Tackling the tough issue of Domestic Violence

Tuesday, 31 Aug 2021

Australia has an intimate partner violence problem. The pattern is clear: most offenders of domestic violence are men and most victims are women, with one in three women reporting having experienced physical or sexual violence from the age of 15. 

Yet, arguably, the most vulnerable group is children. One in six women and one in nine men have reported to have experienced physical and/or sexual abuse before the age of 15. That equates to nearly 2.5 million Australians who are not yet consenting adults experiencing direct abuse. Further, children can experience family violence as both a victim of the violence, or as a witness to it, and more than two thirds of mothers who experienced violence reported that their children had been witness to it. 

These statistics are alarming, and as a community, we need to take action to reduce this epidemic, quickly. Change will come from individuals altering their attitudes and actions, coming from both our families, and organisations such as schools, community groups and government, to educate, support and triage. 

There are a number of strategies we as a society can implement to address this alarming issue.

Education is the key. Former Secretary-General of the United Nations, Ban Ki-Moon stated that  “There is one universal truth, applicable to all countries, cultures and communities: violence… is never acceptable, never excusable, never tolerable.” All parents and formally trained educators need to be clear with our children that violence is never the answer. 

We also need to reframe masculinity at schools and in our homes. Traits traditionally viewed as masculine in Western society include strength, courage, independence, leadership, and assertiveness. We need to reset this definition for our boys and girls with the addition of the importance of mutual respect. Buddha noted that “mutual respect and mutual listening are the foundations of harmony within the family”.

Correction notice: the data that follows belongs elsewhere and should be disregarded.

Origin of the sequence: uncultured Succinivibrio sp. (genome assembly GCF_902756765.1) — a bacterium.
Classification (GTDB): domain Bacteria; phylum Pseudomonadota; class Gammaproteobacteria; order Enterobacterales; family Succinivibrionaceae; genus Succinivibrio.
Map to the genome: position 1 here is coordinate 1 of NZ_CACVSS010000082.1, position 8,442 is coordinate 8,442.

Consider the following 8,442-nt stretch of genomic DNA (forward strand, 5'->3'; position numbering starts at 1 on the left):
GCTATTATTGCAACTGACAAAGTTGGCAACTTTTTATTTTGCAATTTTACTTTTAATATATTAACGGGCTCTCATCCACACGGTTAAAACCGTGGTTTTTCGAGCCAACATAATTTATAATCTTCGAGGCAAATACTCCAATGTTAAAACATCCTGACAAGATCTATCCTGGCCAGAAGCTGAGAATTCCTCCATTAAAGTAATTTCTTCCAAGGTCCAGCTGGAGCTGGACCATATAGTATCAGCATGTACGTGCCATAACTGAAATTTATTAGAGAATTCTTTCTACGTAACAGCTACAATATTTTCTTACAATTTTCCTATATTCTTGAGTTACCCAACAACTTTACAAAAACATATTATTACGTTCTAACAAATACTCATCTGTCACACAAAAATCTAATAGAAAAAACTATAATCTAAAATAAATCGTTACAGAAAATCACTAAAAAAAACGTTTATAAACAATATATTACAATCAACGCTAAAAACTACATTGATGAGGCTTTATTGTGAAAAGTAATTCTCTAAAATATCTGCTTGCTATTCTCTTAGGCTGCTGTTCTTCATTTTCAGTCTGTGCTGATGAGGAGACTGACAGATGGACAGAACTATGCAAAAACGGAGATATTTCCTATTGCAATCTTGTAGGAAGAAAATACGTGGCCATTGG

Silence is not productive. Domestic abuse thrives in secrecy. Creating an environment where individuals feel safe to disclose their experience without stigma is essential. We need to create an authorising environment that gives people courage to step into places that aren’t easy. Children and women need to feel supported in their decision making, and educated about options and pathways for support. 

Behaviour is changeable but intervention is required. Men’s behaviour change programs are predominantly group-based programs and services that focus on working with perpetrators to recognise their violent behaviour and develop strategies to stop them from reoffending. These programs aim to ensure perpetrators acquire new skills to help them to develop respectful and non-coercive, and non-abusive relationships with their partners, children and family members. 

Linking to partner services is essential. There are a host of services that can support children, young people, women and men, including: 

Many schools also have counselling services that can support these links.

Abraham Lincoln is credited with saying “No man stands so tall as when he stoops to help a child.” And the same can be said for recognising this support can extend to anyone in our community who is in need. I am asking our society to tackle this tough issue; we can model respect, take time to listen to individual stories, and to validate them. We must not interrogate the victim, but instead be respectful and value them. 

Leadership can come from each of us, so long as it is driven from a place of mutual respect, inclusivity, integrity, and a generosity of spirit.

Nick Johnstone

This article first appeared in the September edition of Focus Magazine


Australian Bureau of Statistics (ABS) 2017. Personal Safety Survey, Australia, 2016, ABS cat. no. 906.0. Canberra: ABS.